The girl scoffed at the absurd offer, her spiritual energy flaring. "Friends? With you? Don't be ridiculous! What need have I for a friend?"

The redhead gave a shrug, taking no care that the girl with the hot pink hair ahead of her was blind and wouldn't be able to see it. Her spiritual energy was remaining the same cool and calm as it had been since she'd first appeared.

"I'll be back again tomorrow with the same question."

There was a poof and all the tense spiritual energy disappeared, leaving Allison to wonder what had just happened and to force herself to calm down before she did anything irrational. There was something incredibly wrong about what had just happened.

A friend. Someone had wanted to be friends with her? She snorted in ironic amusement. Yeah, how many times had she heard that before she was tossed aside. All use and no return. That was her life story.

But this girl was somewhat different from the others she'd dealt with before. First off, she knew who she was beforehand, and which clan she was from. She had spiritual power that ranked right up next to her own, 'and if felt like a black and white, too, which means I should be very weary but I might be able to trust- wait, no!'. She'd acted like she hadn't even known she was blind and her power had remained at a constant level the entire time, never once increasing in a threat or response to her own threatening fury-powered stance.

With a shake of her hot pink head, Allison decided she would push it all to the back of her head and go inside. It was an illusion, a mere hallucination of what she'd always wished she could have. As she headed back inside, thoughts of the next day plaguing her thoughts, she couldn't help but continue to think of how nice it would be to have a friend.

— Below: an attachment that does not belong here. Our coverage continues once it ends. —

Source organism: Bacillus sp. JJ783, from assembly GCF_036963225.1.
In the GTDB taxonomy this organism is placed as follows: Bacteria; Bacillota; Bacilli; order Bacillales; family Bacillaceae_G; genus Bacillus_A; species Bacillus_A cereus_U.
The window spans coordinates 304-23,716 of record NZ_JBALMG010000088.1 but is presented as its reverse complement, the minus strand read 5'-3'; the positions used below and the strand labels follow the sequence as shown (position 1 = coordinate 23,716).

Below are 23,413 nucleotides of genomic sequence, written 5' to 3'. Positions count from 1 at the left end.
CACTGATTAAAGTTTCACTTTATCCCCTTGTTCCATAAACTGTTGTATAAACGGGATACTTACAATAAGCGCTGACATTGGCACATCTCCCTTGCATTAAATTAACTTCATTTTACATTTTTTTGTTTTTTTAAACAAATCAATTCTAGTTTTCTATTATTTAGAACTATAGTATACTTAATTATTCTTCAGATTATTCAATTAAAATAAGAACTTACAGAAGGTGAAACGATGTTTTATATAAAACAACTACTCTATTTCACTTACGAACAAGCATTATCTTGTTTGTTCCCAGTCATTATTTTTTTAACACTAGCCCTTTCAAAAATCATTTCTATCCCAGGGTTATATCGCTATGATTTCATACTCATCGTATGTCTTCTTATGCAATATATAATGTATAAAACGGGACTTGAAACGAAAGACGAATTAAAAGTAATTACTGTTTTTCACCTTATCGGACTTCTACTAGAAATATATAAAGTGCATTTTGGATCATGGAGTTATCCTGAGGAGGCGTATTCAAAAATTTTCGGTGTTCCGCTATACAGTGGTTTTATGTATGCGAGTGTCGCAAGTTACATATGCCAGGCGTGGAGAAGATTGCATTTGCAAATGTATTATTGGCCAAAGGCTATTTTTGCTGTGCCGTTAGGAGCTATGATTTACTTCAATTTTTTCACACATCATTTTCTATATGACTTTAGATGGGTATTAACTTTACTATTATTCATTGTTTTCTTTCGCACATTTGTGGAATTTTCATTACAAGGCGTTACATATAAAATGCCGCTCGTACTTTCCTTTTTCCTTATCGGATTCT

The next day, the routine went through as usual. She took clients, predicted fortunes, solved problems, sold magical solutions, and earned money to save and put towards her rescue funds for the people in Satya who deserved better than street corner naps and disease-infested dumpster meals. The sun was near setting and she'd finished early and had prepared her favorite meal of fettuccine alfredo.

As she slurped up the last of her noodles, she felt a familiar presence approaching her home. Her dish slipped from her hands with a clatter and she hurriedly wiped away the remnants of her meal from her mouth, that familiar feeling of anger burning in her stomach once again.

Rising from her seat, she let her silks and furs guide her to the door and left her cabin. Her appearance made the red and silver haired girl halt and another smile became plastered over her face.

"Have you considered my question yet?" she asked, reaching up to twirl a bit of her multicolored hair around her index finger.

Allison rolled her grey-blue eyes and crossed her arms over her stomach. The glare she directed at the nameless female was as intense as the rage boiling and churning in her stomach.